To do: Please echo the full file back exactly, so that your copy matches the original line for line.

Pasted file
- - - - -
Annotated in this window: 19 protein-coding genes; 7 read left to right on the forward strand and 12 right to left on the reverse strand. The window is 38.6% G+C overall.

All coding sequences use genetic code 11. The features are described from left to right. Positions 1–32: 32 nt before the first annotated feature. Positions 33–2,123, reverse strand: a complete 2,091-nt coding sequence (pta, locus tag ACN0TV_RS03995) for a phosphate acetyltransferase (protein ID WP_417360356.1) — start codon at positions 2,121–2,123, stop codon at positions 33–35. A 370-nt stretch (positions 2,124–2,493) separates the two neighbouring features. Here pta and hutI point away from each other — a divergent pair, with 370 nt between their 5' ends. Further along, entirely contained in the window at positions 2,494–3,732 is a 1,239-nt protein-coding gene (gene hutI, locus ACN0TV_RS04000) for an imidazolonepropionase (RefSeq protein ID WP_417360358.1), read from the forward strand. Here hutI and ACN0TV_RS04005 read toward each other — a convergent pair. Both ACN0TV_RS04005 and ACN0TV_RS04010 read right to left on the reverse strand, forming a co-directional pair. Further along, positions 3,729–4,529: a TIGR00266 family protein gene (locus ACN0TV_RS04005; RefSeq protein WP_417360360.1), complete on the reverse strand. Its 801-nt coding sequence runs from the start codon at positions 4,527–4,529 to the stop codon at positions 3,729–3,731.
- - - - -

Annotated in this window: 19 protein-coding genes; 7 read left to right on the forward strand and 12 right to left on the reverse strand. The window is 38.6% G+C overall.

All coding sequences use genetic code 11. The features are described from left to right. Positions 1–32: 32 nt before the first annotated feature. Positions 33–2,123, reverse strand: a complete 2,091-nt coding sequence (pta, locus tag ACN0TV_RS03995) for a phosphate acetyltransferase (protein ID WP_417360356.1) — start codon at positions 2,121–2,123, stop codon at positions 33–35. A 370-nt stretch (positions 2,124–2,493) separates the two neighbouring features. Here pta and hutI point away from each other — a divergent pair, with 370 nt between their 5' ends. Further along, entirely contained in the window at positions 2,494–3,732 is a 1,239-nt protein-coding gene (gene hutI, locus ACN0TV_RS04000) for an imidazolonepropionase (RefSeq protein ID WP_417360358.1), read from the forward strand. Here hutI and ACN0TV_RS04005 read toward each other — a convergent pair. Both ACN0TV_RS04005 and ACN0TV_RS04010 read right to left on the reverse strand, forming a co-directional pair. Further along, positions 3,729–4,529: a TIGR00266 family protein gene (locus ACN0TV_RS04005; RefSeq protein WP_417360360.1), complete on the reverse strand. Its 801-nt coding sequence runs from the start codon at positions 4,527–4,529 to the stop codon at positions 3,729–3,731.